State House Democrats Proposed Bill Violating Concealment and Conveyance Laws?
A bill proposed by 35 members of the Washington State Democratic House appears at first glance to be a moot point.
DEMS WANTS TO BAN OPENING-CONCEAL-WEAR IN ELECTORAL OFFICES
As the 2022 legislative session begins, House Democrats have introduced a curious bill.
HB1618 (internal bill) would prohibit weapons (not just firearms) in election-related offices and such facilities.
Sponsored by Democratic Congresswoman April Berg of Mill Creek, the bill was officially introduced on January 10. Part of the test of the bill reads as follows: (excerpt from the legislative synopsis)
“The carrying and possession of firearms and other specified weapons in certain election offices and facilities is prohibited. Restricted areas include ballot counting centers, polling centers, voter engagement centers students, county elections and voter registration offices, and areas of facilities used as ballot counting polling center, polling center, student engagement center, or election and registration office county voters.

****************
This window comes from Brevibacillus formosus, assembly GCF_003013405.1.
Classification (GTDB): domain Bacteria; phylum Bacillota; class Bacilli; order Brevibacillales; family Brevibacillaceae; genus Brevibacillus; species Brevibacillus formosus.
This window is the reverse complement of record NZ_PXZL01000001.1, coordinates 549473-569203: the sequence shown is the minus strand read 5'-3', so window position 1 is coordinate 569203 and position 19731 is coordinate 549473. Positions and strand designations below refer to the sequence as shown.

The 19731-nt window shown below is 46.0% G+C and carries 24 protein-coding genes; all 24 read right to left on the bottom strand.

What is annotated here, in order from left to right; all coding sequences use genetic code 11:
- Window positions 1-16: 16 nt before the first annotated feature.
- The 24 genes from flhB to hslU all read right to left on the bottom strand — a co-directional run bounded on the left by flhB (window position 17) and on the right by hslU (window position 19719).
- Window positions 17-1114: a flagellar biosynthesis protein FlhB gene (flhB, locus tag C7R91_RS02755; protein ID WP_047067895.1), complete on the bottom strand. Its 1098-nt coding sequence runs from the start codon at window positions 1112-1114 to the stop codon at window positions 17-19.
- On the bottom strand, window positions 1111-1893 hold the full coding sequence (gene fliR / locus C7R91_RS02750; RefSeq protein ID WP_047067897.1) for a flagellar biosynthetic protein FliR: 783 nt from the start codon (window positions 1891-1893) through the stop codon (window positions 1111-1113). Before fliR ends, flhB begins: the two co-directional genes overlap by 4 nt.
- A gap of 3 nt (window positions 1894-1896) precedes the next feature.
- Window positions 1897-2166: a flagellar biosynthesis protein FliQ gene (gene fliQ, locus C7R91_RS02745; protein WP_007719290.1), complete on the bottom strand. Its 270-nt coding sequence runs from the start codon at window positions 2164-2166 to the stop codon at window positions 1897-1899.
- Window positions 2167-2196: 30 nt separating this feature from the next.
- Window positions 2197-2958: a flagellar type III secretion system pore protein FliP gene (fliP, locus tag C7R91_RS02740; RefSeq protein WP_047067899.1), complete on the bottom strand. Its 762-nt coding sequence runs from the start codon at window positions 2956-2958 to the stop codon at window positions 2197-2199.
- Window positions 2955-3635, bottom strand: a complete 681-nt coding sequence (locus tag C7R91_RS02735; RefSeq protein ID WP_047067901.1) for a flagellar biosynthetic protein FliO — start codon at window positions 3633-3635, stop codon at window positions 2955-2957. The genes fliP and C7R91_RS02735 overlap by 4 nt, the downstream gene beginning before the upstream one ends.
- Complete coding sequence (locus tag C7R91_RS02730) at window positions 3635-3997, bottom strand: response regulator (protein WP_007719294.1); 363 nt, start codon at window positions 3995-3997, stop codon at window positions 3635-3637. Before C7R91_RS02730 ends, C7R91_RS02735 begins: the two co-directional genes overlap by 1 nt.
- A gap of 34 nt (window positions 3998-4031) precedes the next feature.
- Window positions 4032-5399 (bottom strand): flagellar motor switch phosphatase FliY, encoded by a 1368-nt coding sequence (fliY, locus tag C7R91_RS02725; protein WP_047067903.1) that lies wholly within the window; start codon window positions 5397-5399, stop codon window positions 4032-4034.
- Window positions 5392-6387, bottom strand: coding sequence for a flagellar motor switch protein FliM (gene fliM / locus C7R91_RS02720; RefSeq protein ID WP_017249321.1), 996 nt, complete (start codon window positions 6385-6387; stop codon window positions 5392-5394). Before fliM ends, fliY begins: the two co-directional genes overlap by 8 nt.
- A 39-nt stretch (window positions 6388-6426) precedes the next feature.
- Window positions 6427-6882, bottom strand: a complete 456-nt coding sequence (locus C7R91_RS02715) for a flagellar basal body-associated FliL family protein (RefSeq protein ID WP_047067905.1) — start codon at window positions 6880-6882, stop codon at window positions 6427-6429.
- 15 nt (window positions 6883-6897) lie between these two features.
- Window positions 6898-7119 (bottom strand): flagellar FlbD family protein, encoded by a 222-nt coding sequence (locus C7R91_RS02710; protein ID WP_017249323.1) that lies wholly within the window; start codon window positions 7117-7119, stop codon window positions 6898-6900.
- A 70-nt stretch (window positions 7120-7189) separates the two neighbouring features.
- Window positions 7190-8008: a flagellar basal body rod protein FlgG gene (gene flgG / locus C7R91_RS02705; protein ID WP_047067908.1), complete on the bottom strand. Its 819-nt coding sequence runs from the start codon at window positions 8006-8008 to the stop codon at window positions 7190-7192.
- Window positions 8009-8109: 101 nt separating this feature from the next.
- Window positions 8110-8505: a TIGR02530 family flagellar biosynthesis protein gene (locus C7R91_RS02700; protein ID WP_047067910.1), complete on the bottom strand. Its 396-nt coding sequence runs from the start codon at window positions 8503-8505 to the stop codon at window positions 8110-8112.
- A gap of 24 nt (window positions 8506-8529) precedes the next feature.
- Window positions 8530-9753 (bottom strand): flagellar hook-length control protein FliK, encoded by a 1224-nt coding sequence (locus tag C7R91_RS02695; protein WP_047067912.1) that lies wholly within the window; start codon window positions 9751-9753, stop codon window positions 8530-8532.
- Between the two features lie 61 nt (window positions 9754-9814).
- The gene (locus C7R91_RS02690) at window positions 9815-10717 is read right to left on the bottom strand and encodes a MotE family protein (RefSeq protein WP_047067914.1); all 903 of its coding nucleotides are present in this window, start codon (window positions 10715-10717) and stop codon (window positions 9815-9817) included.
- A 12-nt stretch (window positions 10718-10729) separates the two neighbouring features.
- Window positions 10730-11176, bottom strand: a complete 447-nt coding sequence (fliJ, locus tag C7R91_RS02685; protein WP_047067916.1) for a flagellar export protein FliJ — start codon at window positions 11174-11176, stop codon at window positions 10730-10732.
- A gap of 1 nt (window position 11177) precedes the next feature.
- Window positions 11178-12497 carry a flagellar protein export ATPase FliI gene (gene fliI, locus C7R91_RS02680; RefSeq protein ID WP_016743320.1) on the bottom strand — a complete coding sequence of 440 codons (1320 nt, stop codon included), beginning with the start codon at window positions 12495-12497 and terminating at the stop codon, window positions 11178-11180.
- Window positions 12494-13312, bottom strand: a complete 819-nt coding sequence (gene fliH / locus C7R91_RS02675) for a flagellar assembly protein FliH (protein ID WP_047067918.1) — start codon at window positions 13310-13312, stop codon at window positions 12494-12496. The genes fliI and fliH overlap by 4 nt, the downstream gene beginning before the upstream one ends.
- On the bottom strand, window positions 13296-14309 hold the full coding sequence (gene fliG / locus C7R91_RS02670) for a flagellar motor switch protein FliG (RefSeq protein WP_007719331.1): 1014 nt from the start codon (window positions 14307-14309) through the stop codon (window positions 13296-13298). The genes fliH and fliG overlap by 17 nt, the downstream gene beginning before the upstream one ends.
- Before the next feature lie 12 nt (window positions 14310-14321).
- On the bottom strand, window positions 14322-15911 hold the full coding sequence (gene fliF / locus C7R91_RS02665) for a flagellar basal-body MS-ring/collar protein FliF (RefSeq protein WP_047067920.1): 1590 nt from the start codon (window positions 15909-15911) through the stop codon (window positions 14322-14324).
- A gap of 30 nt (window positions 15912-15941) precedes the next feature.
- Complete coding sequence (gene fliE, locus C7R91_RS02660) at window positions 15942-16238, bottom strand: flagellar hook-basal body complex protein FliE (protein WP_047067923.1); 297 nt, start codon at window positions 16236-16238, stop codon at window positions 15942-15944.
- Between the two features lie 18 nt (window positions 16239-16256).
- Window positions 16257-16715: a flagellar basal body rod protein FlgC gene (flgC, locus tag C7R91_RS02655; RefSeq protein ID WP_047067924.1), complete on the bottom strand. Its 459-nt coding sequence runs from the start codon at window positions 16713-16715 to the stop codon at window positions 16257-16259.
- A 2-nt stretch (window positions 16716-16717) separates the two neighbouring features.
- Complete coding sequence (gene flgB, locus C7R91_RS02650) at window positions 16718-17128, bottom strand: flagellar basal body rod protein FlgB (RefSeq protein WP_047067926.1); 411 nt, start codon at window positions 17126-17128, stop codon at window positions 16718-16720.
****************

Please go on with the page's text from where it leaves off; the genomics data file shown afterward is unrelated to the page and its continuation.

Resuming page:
This would not apply to law enforcement. There are other specified weapons such as Tasers, etc., but it’s firearms that come into play here.
WA Law already restricts the bringing of firearms into schools, airports, bars, taverns, prisons and courthouses, and (with some exceptions) mental health facilities.
WHY IS THIS BILL CURIOUS?
Because Washington is a mail-in voting state, there aren’t really many people going to election-related places. The addition of “election-related” facilities to the list is… puzzling.
This bill would require amending already existing RCW laws by adding these election centers to the list.
Already, gun advocates say this is another small end-to-end effort to further tighten the rights of gun owners in WA State. We’ll see how far it goes.
LOOK: What important laws were passed in the year you were born?
The data in this list was acquired from reliable online sources and media. Read on to find out which major law was passed in the year you were born, and learn its name, vote count (if any), impact, and meaning.